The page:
TFC captain Jim Brennan and Todd Dunivant will alternate duties at left back and left midfield, with youngster Gabe Gala expected to build on his cameo appearances last season. For his part, Brennan was optimistic about the coming campaign in a discussion with MLSnet.com.

“I think we’re going to have a very good season,” he told the club’s official website. “We had a taste of MLS last year, and now we have our feet on the ground and we’re looking to take the next step of getting into the playoffs.”

In central defense, Tyrone Marshall and Andrew Boyens are joined by Puerto Rican Marco Vélez and draft picks Julius James and Pat Phelan. Marvell Wynne is expected to take up the right back position once again, and is set to terrorize his left-sided opposition throughout 2008 in between a trip to the Beijing Olympics with USA.

Midfield reinforcements have been recruited in the form of Tyler Rosenlund and ex-LA Galaxy hardman Kevin Harmse, while rumors persist about the status of Amado Guevara and triallists Martin Brittain and Victor Pacheco. In central midfield, Carl Robinson and Maurice Edu will be backed up by the new arrivals as well as youngsters Joey Melo and Tyler Hemming, while Trinidadian veteran Collin Samuel can be deployed on either wing.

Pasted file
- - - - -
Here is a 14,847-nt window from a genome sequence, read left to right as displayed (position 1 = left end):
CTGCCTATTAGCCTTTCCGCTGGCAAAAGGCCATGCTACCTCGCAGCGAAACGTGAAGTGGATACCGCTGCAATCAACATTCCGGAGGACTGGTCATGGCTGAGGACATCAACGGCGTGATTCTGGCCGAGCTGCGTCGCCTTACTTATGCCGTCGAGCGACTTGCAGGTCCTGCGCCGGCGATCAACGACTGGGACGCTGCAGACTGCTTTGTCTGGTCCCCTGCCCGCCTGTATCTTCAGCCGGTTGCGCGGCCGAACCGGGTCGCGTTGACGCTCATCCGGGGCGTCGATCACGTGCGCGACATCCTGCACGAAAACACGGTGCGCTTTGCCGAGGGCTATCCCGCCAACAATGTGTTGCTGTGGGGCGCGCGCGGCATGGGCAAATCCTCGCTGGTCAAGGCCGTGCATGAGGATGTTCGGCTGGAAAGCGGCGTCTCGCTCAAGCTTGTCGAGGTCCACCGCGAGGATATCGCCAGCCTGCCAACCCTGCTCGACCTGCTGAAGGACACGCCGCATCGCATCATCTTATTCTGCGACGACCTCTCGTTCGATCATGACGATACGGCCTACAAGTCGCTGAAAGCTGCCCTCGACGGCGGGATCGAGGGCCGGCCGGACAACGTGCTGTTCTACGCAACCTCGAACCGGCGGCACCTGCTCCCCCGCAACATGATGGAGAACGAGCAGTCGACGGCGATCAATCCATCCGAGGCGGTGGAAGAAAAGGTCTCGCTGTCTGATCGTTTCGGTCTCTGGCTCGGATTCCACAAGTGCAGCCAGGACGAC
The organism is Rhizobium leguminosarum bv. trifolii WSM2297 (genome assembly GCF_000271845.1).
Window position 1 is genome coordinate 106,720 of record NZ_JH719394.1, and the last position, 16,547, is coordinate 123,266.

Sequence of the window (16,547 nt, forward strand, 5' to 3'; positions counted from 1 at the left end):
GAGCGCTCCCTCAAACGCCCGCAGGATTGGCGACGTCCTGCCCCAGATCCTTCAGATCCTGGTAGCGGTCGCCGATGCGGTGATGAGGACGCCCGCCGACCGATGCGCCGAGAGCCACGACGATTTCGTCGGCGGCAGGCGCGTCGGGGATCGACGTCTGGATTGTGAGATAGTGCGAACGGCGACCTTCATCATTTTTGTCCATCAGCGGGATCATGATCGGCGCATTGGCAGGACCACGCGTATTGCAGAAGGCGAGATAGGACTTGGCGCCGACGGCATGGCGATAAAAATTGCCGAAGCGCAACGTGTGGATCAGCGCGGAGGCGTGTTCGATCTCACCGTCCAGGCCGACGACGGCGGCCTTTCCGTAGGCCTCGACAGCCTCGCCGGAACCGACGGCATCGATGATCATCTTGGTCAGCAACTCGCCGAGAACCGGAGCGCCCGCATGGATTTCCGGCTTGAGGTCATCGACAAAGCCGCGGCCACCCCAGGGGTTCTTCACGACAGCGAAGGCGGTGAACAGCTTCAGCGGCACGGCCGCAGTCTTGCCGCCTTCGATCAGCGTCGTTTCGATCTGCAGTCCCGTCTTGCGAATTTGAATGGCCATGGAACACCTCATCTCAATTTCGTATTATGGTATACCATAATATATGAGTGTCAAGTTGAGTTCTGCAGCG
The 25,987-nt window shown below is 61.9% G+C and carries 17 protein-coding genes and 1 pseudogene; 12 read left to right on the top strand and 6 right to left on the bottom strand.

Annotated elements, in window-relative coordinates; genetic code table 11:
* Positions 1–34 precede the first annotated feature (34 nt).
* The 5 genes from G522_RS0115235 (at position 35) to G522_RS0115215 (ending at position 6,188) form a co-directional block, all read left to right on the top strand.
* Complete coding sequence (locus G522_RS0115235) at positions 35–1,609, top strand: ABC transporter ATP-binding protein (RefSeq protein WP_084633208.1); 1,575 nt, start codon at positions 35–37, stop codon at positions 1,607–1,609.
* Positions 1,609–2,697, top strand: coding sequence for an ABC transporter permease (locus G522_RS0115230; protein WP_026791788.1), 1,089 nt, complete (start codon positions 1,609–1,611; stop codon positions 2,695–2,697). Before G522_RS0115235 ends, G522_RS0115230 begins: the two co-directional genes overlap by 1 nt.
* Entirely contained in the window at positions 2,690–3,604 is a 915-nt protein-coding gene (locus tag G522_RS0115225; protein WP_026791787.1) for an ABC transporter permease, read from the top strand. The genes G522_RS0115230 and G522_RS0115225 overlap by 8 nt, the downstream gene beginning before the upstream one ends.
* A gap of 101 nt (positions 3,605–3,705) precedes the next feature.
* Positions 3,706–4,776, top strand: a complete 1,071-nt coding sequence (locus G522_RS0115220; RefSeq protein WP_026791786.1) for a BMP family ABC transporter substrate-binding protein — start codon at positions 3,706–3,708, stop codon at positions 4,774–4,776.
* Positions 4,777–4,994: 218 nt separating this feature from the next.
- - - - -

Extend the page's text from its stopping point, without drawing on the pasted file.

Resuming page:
Danny Dichio is virtually guaranteed a first-team spot with the club until his retirement, already having gained legend status with the opening goal, red card, and last goal of the 2007 season. Jeff Cunningham is likely to partner him up front, and if both men can stay healthy, the potentially lethal partnership could see Cunningham score his 100th MLS career goal. The American striker is currently four away from a century after just three goals last season, and accordingly, he’ll wear 96 as his shirt number for the 2008 campaign.

After supporting their team through thick and thin (mostly thin) last season, Toronto fans will be backing Cunningham to regain the form that saw him claim the MLS Golden Boot in 2006. With a strong 2008 the goal for everyone associated with TFC, the fans will hope that Cunningham’s biggest worry in a year’s time will be how to reflect 100+ goals in a shirt number.